peeks at the world through my lens

Posts tagged “Italy

The Final Chapter of The Tour of The Motherland


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Cefalù, Sicily  (Motherland Tour Stop 8)

Finally, we make it to the last stop on the Motherland Tour of Sicliy, Cefalù. Cefalù is a small beach town nestled between a beautiful bay and the rocky granite cliffs of La Rocca. Located an hour east of Palermo on the northern coast of Sicily, Cefalù was a wonderful surprise at the end of our tour. A small town of winding Medieval streets and alleyways full of shops and restaurants serving FABULOUSLY fresh  fish. Unfortunately, we only had time for a delicious dinner one evening and a quick dip in the sea the following morning before heading back to Palermo to catch our flight home. This town is definitely worth a one night stop if you have to fly in or out of Palermo, and is a nice alternative to staying in Palermo to begin or end your journey.

Ciao per ora Sicilia! Mi manchi già!


The Church of the Holy Grail


La Chiesa di San Giuseppe, Tusa, Sicily, Italy

La Chiesa di San Giuseppe, Tusa, Sicily, Italy

La Chiesa di San Giuseppe, Tusa, Sicily, Italy

La Chiesa di San Giuseppe, Tusa, Sicily, Italy

La Chiesa di San Giuseppe, Tusa, Sicily, Italy

La Chiesa di San Giuseppe, Tusa, Sicily, Italy

La Chiesa di San Giuseppe, Tusa, Sicily, Italy

La Chiesa di San Giuseppe, Tusa, Sicily, Italy

La Chiesa di San Giuseppe, Tusa, Sicily, Italy

La Chiesa di San Giuseppe, Tusa, Sicily, Italy

La Chiesa di San Giuseppe, Tusa, Sicily  (Motherland Tour Stop 7)

The highlight of my journey to Sicily was visiting my great-grandmothers birthplace, Tusa, and having the opportunity to photograph the church she attended for the first 13 years of her life, La Chiesa di San Giuseppe, before emigrating with her family to the USA.  This was also the church where her father was laid to rest.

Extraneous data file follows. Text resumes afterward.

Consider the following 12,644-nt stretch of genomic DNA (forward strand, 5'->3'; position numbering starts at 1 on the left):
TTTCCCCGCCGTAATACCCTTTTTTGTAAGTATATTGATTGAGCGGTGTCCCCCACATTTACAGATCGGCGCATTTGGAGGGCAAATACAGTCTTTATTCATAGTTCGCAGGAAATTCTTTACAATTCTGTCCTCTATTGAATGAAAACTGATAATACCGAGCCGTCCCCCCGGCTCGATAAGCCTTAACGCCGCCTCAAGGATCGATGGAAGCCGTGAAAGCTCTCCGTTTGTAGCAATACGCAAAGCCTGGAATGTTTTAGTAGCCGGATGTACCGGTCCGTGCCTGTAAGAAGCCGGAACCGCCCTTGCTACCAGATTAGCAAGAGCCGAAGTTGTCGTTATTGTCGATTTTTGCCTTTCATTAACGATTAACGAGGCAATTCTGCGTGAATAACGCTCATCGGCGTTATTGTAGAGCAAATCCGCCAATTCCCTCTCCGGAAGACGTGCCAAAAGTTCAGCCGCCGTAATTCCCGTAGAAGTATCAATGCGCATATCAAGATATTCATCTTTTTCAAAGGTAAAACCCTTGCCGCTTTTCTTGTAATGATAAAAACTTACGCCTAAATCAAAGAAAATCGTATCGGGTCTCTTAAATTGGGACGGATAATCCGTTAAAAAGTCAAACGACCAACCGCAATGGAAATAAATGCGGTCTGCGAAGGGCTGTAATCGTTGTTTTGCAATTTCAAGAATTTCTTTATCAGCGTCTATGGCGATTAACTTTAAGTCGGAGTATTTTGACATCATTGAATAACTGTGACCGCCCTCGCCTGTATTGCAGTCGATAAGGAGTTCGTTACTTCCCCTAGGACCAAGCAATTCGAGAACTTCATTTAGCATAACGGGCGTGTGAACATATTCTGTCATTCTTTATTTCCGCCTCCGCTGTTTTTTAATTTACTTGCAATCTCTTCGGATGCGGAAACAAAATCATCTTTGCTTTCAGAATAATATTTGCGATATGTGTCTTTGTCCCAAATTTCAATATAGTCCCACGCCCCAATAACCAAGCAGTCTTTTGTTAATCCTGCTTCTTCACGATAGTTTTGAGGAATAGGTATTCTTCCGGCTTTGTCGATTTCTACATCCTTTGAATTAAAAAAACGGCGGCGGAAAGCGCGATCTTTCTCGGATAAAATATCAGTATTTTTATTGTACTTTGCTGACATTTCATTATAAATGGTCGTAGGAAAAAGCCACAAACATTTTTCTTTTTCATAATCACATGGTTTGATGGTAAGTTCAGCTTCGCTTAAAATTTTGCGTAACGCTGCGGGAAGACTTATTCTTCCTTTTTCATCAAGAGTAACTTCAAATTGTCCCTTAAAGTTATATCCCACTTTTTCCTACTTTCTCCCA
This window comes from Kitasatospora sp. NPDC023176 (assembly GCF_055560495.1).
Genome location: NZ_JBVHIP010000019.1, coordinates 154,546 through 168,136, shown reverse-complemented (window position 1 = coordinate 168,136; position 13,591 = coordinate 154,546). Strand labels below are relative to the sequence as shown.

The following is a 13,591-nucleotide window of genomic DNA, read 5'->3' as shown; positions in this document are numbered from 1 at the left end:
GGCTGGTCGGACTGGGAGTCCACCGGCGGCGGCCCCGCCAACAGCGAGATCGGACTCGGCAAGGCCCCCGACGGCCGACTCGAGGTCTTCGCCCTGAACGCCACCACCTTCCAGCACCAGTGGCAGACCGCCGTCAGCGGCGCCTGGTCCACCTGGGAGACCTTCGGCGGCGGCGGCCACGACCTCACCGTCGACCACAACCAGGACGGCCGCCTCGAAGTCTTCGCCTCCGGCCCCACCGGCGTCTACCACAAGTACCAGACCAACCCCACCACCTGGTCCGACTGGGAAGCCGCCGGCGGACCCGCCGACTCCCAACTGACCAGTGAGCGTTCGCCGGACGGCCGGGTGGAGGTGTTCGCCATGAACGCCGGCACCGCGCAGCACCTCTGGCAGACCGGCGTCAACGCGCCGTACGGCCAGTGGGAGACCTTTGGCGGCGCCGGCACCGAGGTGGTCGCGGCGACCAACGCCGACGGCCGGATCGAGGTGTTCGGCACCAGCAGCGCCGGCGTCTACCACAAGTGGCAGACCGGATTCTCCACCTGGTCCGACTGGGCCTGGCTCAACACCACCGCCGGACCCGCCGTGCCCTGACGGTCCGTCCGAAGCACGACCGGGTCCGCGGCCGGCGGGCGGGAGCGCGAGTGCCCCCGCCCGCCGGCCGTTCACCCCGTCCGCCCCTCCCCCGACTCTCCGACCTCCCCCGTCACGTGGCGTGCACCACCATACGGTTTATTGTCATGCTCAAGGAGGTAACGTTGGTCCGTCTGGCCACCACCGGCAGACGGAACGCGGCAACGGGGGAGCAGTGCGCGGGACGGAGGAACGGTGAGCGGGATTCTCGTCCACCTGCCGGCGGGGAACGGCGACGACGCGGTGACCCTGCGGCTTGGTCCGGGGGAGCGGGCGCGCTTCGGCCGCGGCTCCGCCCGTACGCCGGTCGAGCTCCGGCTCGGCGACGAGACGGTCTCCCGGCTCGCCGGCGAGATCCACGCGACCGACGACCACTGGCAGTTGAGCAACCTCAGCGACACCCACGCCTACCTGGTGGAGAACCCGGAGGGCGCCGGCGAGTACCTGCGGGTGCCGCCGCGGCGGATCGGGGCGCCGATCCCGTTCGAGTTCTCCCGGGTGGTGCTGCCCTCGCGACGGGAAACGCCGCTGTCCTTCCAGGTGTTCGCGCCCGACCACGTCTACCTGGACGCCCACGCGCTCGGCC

Finding the church proved to be somewhat more of an adventure then I had anticipated. We located the old town quite easily, and my daughter and I wandered up to three nice, older gentlemen sitting on a bench. I explained what I was looking for to them in broken Italian, but unfortunately the men had no idea what I was looking for or where to find La Chiesa di San Giuseppe. At first I thought that either my Italian was so horrible that they didn’t understand me or that I had the wrong name for the church. Just as I was about to give up, a young boy of about 10 years old came up to us and said  “ So dove La Chiesa di San Giuseppe è, io so dove si trova!”. With this, he scurried off up the hill like a bloodhound on a scent and disappeared into the narrow cobbled streets of the old town. I took off after him, almost losing sight of him at every turn as he sprinted into the inner maze of Tusa. I immediately lost my family, but I was on a mission.

The boy soon found the small church door, and beamed a smile at me as he pointed the way. We tried the door, but it was locked. He then told me to wait, and went scurrying up the hill a little further and pounded on a door of a nearby residence. A middle-aged woman came to the door, and the boy relayed our quest to the lady. She then smiled at me, stepped out into the alley, and started yelling in Italian up another alleyway. Soon an older woman came out onto a third floor balcony, and another unintelligible Italian conversation ensued.  The older woman next came down into the alley, took a large, ancient looking key from her pocket, walked up to the church door, and unlocked it for me. She told me to go inside and take as long as I wanted to look around.